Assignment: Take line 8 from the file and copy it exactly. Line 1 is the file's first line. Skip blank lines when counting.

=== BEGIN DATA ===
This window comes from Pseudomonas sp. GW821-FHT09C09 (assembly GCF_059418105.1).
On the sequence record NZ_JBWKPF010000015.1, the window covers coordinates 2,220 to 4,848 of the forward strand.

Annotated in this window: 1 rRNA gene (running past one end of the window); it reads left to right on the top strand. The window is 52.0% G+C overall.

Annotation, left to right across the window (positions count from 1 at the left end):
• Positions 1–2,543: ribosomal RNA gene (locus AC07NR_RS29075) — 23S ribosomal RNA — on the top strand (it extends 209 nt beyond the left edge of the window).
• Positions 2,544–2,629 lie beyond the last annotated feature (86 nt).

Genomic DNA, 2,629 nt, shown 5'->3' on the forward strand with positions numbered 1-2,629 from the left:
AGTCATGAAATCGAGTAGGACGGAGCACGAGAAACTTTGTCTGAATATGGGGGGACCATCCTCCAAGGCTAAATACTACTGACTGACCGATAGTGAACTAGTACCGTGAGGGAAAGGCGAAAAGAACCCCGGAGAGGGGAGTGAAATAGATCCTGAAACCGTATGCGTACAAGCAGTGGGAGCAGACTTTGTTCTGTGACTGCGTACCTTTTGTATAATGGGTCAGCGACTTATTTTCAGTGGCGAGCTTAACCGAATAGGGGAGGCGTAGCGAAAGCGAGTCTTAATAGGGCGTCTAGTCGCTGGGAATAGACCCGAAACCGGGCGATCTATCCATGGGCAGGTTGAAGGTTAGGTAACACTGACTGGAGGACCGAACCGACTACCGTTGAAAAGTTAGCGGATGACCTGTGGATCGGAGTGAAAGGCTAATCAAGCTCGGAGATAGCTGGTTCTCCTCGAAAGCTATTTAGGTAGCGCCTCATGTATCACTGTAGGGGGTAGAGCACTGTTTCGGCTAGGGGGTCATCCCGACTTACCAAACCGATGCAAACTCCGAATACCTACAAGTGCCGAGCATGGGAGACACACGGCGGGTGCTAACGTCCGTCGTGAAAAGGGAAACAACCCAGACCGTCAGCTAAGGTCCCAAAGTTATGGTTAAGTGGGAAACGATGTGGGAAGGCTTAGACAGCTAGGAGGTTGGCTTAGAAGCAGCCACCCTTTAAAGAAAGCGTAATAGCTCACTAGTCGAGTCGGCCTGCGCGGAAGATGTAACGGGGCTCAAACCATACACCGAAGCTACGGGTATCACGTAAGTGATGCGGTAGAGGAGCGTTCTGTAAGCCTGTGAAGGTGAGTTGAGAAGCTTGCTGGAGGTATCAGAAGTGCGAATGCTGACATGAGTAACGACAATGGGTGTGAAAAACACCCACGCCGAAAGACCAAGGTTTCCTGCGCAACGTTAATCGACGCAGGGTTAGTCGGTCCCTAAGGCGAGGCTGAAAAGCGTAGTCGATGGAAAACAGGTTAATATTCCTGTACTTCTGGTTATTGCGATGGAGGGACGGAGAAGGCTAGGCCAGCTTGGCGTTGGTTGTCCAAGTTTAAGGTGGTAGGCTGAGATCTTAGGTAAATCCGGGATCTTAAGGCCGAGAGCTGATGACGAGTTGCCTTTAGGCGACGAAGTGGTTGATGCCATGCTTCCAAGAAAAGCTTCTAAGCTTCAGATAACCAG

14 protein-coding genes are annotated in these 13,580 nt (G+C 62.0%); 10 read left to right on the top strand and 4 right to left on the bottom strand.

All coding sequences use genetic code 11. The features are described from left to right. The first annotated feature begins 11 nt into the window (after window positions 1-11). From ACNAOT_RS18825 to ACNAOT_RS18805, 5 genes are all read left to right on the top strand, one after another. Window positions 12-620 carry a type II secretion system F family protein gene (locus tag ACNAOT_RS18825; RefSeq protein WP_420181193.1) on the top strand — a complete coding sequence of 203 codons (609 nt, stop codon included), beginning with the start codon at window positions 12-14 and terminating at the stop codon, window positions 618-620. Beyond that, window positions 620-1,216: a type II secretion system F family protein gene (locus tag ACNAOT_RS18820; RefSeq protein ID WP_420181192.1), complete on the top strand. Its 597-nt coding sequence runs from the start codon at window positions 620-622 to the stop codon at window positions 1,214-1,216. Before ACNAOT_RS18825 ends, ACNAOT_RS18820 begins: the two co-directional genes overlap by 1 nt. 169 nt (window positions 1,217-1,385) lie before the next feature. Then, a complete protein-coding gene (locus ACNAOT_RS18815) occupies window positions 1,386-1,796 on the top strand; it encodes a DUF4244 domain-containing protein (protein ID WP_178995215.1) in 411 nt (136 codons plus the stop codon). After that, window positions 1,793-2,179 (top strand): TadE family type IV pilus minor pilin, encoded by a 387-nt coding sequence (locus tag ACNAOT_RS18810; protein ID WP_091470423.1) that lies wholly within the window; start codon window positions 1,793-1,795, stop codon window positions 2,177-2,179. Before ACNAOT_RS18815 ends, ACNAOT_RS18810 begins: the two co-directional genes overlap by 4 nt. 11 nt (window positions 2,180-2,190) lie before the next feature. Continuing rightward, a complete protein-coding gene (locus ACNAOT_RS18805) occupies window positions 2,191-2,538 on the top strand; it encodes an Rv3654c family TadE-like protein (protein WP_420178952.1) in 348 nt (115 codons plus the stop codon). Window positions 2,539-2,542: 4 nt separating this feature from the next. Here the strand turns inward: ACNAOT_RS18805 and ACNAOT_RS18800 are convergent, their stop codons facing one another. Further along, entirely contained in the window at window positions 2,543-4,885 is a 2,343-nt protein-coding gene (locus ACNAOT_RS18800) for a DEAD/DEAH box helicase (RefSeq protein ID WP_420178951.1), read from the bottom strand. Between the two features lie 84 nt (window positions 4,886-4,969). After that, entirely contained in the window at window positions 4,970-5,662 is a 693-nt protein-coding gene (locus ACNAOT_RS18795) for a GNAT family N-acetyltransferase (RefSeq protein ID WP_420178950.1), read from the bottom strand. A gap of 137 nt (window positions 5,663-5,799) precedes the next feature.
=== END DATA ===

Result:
AGTCATGAAATCGAGTAGGACGGAGCACGAGAAACTTTGTCTGAATATGGGGGGACCATCCTCCAAGGCTAAATACTACTGACTGACCGATAGTGAACTAGTACCGTGAGGGAAAGGCGAAAAGAACCCCGGAGAGGGGAGTGAAATAGATCCTGAAACCGTATGCGTACAAGCAGTGGGAGCAGACTTTGTTCTGTGACTGCGTACCTTTTGTATAATGGGTCAGCGACTTATTTTCAGTGGCGAGCTTAACCGAATAGGGGAGGCGTAGCGAAAGCGAGTCTTAATAGGGCGTCTAGTCGCTGGGAATAGACCCGAAACCGGGCGATCTATCCATGGGCAGGTTGAAGGTTAGGTAACACTGACTGGAGGACCGAACCGACTACCGTTGAAAAGTTAGCGGATGACCTGTGGATCGGAGTGAAAGGCTAATCAAGCTCGGAGATAGCTGGTTCTCCTCGAAAGCTATTTAGGTAGCGCCTCATGTATCACTGTAGGGGGTAGAGCACTGTTTCGGCTAGGGGGTCATCCCGACTTACCAAACCGATGCAAACTCCGAATACCTACAAGTGCCGAGCATGGGAGACACACGGCGGGTGCTAACGTCCGTCGTGAAAAGGGAAACAACCCAGACCGTCAGCTAAGGTCCCAAAGTTATGGTTAAGTGGGAAACGATGTGGGAAGGCTTAGACAGCTAGGAGGTTGGCTTAGAAGCAGCCACCCTTTAAAGAAAGCGTAATAGCTCACTAGTCGAGTCGGCCTGCGCGGAAGATGTAACGGGGCTCAAACCATACACCGAAGCTACGGGTATCACGTAAGTGATGCGGTAGAGGAGCGTTCTGTAAGCCTGTGAAGGTGAGTTGAGAAGCTTGCTGGAGGTATCAGAAGTGCGAATGCTGACATGAGTAACGACAATGGGTGTGAAAAACACCCACGCCGAAAGACCAAGGTTTCCTGCGCAACGTTAATCGACGCAGGGTTAGTCGGTCCCTAAGGCGAGGCTGAAAAGCGTAGTCGATGGAAAACAGGTTAATATTCCTGTACTTCTGGTTATTGCGATGGAGGGACGGAGAAGGCTAGGCCAGCTTGGCGTTGGTTGTCCAAGTTTAAGGTGGTAGGCTGAGATCTTAGGTAAATCCGGGATCTTAAGGCCGAGAGCTGATGACGAGTTGCCTTTAGGCGACGAAGTGGTTGATGCCATGCTTCCAAGAAAAGCTTCTAAGCTTCAGATAACCAG